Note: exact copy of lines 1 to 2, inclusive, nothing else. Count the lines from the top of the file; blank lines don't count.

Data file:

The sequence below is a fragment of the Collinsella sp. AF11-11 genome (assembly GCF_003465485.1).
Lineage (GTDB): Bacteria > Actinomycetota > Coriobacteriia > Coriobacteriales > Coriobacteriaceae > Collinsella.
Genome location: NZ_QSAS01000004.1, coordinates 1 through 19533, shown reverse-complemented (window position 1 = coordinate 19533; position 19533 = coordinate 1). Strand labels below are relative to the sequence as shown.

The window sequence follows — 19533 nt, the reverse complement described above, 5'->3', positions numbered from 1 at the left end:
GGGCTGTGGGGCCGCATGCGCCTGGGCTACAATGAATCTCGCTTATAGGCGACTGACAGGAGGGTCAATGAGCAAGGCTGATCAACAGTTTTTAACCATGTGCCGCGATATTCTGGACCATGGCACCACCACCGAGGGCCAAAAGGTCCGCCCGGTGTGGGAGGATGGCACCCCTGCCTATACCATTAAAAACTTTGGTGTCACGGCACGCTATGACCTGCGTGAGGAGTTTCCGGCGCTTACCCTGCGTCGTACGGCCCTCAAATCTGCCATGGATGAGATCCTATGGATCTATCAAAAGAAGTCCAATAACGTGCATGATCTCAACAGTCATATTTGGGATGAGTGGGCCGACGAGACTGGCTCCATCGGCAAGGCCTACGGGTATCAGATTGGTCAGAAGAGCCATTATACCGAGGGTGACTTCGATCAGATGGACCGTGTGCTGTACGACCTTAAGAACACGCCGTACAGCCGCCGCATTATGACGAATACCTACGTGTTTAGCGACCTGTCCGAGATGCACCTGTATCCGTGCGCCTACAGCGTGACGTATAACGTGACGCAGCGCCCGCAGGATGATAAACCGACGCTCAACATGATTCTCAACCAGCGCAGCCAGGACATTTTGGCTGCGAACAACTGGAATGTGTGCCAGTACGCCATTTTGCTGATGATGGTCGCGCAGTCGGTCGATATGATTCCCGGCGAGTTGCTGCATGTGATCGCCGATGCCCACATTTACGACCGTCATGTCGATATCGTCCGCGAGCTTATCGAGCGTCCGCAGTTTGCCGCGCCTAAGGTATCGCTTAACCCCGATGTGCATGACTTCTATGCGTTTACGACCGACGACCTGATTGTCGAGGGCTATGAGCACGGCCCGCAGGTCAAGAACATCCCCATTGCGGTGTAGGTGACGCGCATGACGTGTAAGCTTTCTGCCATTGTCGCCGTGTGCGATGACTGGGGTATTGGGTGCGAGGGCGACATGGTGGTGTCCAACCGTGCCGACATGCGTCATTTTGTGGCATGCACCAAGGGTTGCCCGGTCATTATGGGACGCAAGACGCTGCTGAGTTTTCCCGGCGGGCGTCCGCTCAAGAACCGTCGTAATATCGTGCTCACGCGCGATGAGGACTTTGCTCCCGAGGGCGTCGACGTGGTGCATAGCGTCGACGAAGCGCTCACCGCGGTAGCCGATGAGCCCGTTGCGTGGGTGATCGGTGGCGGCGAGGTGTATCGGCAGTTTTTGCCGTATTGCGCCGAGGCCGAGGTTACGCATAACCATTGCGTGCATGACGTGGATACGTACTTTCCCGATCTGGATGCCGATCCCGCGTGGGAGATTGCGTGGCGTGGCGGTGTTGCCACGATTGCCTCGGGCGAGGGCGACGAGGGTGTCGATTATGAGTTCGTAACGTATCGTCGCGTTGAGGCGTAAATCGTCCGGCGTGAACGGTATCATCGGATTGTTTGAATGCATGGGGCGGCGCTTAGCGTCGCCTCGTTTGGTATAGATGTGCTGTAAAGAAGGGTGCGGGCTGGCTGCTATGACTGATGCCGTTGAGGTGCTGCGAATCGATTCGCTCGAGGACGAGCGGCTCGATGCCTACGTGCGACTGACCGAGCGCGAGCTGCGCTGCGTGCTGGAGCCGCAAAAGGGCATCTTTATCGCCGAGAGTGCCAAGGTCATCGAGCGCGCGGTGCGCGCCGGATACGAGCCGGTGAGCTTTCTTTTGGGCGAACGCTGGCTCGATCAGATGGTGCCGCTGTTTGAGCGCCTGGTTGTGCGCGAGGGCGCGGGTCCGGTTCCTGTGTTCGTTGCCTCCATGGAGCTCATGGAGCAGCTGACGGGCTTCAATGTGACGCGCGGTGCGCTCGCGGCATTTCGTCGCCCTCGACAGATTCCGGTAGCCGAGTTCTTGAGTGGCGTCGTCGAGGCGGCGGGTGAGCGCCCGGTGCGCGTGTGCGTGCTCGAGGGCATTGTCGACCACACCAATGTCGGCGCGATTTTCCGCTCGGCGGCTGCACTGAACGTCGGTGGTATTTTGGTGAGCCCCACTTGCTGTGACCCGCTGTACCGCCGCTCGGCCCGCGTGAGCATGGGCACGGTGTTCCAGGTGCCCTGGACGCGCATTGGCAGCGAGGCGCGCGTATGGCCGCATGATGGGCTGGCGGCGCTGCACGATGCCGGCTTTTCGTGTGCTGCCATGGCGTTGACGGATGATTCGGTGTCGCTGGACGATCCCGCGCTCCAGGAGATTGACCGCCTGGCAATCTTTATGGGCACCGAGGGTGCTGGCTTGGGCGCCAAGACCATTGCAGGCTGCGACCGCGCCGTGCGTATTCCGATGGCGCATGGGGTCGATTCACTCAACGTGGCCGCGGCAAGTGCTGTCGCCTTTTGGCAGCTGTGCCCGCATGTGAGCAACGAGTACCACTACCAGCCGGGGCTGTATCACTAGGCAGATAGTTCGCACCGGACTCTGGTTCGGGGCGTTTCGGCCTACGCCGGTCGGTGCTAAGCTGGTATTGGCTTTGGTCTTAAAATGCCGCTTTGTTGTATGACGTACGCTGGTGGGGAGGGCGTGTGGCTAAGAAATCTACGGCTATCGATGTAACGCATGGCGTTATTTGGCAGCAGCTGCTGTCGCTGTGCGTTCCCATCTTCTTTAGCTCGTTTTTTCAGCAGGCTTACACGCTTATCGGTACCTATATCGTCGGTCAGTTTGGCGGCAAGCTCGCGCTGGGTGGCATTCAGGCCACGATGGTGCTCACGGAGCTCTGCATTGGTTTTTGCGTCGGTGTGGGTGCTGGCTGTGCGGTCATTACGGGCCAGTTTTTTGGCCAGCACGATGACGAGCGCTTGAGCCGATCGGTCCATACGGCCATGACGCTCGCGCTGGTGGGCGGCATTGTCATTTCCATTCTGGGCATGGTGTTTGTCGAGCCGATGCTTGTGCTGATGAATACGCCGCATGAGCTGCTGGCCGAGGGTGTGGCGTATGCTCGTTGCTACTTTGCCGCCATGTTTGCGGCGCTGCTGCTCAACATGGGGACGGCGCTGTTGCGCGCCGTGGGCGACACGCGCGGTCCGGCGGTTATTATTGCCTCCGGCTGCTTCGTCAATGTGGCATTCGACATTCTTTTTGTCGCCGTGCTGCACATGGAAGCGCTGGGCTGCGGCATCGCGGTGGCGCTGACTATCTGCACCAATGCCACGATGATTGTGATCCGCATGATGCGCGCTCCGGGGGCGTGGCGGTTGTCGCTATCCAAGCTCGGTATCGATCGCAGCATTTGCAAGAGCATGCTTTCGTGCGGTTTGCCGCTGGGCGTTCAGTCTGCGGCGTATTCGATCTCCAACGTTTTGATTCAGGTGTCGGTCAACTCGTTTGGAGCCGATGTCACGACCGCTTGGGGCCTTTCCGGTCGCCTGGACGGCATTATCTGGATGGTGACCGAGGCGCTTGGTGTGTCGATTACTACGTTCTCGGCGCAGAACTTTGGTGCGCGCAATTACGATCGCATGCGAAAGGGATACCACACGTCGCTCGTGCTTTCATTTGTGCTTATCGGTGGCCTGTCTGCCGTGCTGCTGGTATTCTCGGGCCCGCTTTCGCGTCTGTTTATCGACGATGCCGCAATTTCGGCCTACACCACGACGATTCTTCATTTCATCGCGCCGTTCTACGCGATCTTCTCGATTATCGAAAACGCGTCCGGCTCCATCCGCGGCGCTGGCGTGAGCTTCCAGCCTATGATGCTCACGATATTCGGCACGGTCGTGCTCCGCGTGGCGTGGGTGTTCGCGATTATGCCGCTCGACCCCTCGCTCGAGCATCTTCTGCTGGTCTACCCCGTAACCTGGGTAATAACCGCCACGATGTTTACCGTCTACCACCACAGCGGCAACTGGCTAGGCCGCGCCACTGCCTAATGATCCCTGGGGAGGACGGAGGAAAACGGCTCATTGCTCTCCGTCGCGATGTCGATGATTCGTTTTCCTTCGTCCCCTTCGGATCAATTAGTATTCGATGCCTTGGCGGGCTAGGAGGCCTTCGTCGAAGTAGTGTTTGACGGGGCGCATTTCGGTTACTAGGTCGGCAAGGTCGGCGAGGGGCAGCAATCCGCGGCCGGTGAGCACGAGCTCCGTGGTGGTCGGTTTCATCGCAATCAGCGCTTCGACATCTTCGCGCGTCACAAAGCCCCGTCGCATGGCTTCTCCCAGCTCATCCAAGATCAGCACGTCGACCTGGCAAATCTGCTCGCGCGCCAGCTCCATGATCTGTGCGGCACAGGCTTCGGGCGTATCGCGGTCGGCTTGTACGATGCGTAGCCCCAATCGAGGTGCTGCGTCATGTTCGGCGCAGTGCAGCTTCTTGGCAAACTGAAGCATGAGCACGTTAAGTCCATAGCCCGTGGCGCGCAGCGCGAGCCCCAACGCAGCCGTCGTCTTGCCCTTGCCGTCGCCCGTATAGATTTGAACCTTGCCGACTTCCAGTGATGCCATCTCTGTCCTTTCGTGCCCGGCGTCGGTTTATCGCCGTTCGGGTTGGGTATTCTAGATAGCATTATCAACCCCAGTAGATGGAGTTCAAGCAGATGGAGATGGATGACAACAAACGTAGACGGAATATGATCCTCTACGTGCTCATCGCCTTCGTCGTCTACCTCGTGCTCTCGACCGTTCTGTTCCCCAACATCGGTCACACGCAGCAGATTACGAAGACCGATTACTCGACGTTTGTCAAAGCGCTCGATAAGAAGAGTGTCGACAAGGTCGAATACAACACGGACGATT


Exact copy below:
The sequence below is a fragment of the Collinsella sp. AF11-11 genome (assembly GCF_003465485.1).
Lineage (GTDB): Bacteria > Actinomycetota > Coriobacteriia > Coriobacteriales > Coriobacteriaceae > Collinsella.